arise as a result of a psychologists use of search engines and participation on social networking sites. In addition, any Internet participation by psychologists has the potential of being discovered by their clients/patients and others and thereby potentially compromising a professional relationship.

Application: Psychologists both understand and inform their clients/patients of the limits to confidentiality and risks to the possible access or disclosure of confidential data and information that may occur during service delivery, including the risks of access to electronic communications (e.g. telephone, email) between the psychologist and client/patient. Also, psychologists are cognizant of the ethical and practical implications of proactively researching online personal information about their clients/patients. They carefully consider the advisability of discussing such research activities with their clients/patients and how information gained from such searches would be utilized and recorded as documenting this information may introduce risks to the boundaries of appropriate conduct for a psychologist. In addition, psychologists are encouraged to weigh the risks and benefits of dual relationships that may develop with their clients/patients, due to the use of telecommunication technologies, before engaging in such relationships (APAPO, 2012).

Psychologists who use social networking sites for both professional and personal purposes are encouraged to review and educate themselves about the potential risks to privacy and confidentiality and consider utilizing all available privacy settings to reduce these risks. They are also mindful of the possibility that any electronic communication can have a high risk of public discovery. They therefore mitigate such risks by following the appropriate laws, regulations and the APA Ethics Code (APA, 2010) to avoid disclosing confidential data or information related to clients/patients.

Security and Transmission of Data and Information


482 483 484 485 486 487 488 489 490 491 492 493 494 495 496 497 498 499 500 501 502 503 504 505 506 507 508 509 510 511 512

Guideline 5: Psychologists who provide telepsychology services take reasonable steps to ensure that security measures are in place to protect data and information related to their clients/patients from unintended access or disclosure.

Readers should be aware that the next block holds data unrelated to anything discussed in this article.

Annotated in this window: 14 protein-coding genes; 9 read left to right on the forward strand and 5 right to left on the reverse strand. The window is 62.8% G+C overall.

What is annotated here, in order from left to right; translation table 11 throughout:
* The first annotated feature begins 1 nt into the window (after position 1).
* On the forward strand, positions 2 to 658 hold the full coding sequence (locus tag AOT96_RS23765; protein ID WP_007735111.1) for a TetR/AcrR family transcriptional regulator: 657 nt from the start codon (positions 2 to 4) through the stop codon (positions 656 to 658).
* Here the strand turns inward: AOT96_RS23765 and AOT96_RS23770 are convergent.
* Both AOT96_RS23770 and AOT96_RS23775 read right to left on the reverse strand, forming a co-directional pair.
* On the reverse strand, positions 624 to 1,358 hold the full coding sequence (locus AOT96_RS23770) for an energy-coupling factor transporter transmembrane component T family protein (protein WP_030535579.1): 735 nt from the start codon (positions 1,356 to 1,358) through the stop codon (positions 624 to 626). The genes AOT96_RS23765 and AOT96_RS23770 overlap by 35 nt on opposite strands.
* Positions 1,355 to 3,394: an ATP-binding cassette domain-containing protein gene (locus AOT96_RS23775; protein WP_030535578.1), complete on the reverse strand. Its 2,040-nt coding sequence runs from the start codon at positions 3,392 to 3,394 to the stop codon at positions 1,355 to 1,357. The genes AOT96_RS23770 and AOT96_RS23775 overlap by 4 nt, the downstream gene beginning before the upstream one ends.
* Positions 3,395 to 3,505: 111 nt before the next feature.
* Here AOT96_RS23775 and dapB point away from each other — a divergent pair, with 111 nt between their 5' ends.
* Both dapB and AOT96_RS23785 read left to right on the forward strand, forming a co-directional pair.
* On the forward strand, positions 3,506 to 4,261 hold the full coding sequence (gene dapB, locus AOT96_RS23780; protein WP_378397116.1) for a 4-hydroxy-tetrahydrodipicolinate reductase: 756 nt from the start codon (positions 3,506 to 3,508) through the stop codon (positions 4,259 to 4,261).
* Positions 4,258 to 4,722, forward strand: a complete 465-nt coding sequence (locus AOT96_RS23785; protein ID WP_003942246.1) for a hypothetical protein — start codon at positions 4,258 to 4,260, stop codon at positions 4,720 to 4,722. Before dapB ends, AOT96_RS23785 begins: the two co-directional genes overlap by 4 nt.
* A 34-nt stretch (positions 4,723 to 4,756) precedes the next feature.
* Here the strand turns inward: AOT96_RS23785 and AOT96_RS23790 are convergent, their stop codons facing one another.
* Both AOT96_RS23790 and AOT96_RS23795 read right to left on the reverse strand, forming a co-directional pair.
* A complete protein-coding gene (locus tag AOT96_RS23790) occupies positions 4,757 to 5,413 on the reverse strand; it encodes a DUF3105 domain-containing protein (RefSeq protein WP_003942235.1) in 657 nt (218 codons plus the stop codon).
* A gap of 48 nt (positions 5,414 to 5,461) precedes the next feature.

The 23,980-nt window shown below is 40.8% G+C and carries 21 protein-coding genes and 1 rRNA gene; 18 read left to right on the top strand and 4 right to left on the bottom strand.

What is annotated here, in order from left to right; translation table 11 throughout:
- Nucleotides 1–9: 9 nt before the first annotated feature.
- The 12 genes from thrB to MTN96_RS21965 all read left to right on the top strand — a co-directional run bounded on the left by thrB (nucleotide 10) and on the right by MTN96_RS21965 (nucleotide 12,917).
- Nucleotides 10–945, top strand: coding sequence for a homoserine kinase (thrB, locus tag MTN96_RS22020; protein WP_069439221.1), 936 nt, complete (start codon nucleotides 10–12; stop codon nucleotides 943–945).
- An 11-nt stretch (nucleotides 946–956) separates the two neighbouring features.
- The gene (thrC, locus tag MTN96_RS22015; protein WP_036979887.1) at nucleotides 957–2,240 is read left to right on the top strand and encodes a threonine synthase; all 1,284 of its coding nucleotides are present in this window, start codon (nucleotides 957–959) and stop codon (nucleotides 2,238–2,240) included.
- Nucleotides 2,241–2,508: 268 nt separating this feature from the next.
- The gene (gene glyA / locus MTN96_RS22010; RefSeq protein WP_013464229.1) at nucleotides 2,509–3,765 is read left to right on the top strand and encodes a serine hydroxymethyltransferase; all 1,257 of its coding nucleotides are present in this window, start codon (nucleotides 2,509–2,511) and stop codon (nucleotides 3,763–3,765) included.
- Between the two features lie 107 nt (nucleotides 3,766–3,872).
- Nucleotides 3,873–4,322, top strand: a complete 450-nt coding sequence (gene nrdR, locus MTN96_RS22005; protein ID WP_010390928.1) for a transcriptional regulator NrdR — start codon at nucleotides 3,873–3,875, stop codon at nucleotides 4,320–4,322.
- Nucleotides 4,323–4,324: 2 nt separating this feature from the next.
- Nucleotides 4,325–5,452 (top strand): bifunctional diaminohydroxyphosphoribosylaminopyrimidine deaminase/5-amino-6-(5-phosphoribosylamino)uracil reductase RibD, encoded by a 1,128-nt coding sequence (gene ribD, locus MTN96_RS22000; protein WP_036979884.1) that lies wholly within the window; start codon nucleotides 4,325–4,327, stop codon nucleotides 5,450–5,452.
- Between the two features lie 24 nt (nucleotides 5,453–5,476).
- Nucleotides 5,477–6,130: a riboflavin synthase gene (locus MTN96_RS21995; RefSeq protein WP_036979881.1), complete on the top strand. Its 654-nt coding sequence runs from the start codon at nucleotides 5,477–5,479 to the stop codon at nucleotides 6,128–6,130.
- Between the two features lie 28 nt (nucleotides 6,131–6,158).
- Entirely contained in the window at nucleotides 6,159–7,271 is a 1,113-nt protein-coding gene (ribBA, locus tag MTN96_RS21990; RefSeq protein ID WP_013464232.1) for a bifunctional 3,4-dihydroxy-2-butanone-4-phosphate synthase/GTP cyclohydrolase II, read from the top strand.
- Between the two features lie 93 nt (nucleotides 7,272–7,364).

Rationale: The use of telecommunication technologies in the provision of psychological services presents unique potential threats to the security and transmission of client/patient data and information. These potential threats to the integrity of data and information may include computer viruses, hackers, theft of technology devices, damage to hard drives or portable drives, failure of security systems, flawed software, and ease of accessibility to unsecured electronic files, and malfunctioning or outdated technology. Other threats may include policies and practices of technology companies and vendors such as tailored marketing derived from email communications. Psychologists are encouraged to be mindful of these potential threats, and take reasonable steps to ensure that security measures are in place for protecting and controlling access to client/patient data within an information system. In addition, they are cognizant of relevant jurisdictional and federal laws and regulations that govern electronic storage and transmission of client/patient data and information, and develop appropriate policies and procedures to comply with such directives. When developing policies and procedures to ensure the security of client/patient data and information, psychologists may include considering the unique concerns and impacts posed by both intended and unintended use of public and private technology devices, active and inactive therapeutic relationships, and the different safeguards required for different physical environments, different staff (e.g. professional versus administrative staff), and different telecommunication technologies.